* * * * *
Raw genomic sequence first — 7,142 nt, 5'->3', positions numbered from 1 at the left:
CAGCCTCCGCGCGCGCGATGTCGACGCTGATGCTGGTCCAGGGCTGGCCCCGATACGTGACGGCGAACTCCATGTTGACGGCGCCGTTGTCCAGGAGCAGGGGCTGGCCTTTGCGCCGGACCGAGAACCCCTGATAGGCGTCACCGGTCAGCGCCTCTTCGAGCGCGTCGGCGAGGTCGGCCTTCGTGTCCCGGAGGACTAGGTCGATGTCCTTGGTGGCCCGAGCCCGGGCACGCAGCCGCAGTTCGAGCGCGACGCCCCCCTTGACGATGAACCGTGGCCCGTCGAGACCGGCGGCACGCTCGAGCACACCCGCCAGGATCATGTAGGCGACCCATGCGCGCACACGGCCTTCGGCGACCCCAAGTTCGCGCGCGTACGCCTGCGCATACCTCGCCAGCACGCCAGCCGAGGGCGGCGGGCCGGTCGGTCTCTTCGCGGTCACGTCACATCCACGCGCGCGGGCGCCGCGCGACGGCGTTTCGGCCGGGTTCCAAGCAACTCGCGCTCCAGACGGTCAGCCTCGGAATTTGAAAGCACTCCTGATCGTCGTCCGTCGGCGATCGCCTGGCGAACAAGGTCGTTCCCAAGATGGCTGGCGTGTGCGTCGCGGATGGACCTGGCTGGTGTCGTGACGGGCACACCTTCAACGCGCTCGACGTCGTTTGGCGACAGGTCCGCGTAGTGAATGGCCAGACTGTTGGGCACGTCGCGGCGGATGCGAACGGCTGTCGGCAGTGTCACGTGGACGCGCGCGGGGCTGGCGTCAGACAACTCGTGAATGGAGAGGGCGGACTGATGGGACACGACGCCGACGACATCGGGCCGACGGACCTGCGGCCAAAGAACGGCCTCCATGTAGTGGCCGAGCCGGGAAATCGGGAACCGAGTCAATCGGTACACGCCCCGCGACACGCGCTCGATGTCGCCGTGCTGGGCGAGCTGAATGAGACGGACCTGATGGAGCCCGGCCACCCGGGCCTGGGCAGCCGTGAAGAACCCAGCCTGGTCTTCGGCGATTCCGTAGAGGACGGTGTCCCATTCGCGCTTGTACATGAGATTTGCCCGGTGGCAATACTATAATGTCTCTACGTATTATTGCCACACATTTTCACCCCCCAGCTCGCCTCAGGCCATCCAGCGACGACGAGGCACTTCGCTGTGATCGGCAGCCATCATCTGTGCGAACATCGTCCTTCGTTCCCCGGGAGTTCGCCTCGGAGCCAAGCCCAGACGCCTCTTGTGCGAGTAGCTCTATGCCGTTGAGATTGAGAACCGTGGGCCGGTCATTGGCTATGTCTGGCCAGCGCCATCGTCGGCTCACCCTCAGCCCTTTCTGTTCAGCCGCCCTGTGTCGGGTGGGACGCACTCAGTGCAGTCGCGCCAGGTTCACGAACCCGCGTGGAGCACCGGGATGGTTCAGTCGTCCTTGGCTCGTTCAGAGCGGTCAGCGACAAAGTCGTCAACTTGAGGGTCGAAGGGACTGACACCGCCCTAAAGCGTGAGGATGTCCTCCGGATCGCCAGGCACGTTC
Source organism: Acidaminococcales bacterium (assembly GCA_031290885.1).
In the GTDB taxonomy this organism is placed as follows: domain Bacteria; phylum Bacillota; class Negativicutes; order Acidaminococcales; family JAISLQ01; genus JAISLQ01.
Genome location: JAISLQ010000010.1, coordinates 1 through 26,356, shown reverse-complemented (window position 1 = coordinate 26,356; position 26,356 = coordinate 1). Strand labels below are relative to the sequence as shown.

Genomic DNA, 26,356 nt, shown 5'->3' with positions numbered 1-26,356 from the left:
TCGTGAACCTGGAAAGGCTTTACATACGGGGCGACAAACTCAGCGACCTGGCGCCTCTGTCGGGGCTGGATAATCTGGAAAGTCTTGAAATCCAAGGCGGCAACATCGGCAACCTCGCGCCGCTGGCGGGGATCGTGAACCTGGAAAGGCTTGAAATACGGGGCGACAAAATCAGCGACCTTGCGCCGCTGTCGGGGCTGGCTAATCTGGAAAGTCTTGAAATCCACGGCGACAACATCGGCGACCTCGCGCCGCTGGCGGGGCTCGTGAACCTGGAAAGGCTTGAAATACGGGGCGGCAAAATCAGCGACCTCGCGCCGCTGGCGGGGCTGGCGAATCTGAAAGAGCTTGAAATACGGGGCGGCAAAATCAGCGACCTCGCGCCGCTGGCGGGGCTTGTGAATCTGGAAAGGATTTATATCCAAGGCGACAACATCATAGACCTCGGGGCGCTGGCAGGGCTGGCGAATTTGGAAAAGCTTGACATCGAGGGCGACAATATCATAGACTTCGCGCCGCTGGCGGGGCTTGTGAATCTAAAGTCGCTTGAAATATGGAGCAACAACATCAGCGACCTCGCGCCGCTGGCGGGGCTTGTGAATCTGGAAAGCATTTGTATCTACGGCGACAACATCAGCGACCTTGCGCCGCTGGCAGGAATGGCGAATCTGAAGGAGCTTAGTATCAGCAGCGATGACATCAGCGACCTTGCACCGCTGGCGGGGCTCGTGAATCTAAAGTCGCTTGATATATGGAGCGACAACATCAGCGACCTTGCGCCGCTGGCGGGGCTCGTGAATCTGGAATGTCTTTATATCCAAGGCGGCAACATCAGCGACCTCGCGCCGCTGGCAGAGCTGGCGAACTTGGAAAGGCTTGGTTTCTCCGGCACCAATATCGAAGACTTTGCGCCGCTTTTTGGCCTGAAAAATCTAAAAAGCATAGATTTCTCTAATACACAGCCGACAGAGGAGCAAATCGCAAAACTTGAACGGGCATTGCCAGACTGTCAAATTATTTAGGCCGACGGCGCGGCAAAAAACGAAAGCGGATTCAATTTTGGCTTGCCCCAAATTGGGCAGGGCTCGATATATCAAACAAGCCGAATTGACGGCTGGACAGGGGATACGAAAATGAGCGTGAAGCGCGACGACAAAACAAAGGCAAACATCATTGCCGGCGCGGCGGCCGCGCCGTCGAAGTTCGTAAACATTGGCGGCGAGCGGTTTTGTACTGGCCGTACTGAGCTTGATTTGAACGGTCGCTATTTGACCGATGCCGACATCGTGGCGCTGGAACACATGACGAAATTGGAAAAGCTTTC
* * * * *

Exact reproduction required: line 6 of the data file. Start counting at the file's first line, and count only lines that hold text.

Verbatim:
Genomic DNA, 26,356 nt, shown 5'->3' with positions numbered 1-26,356 from the left: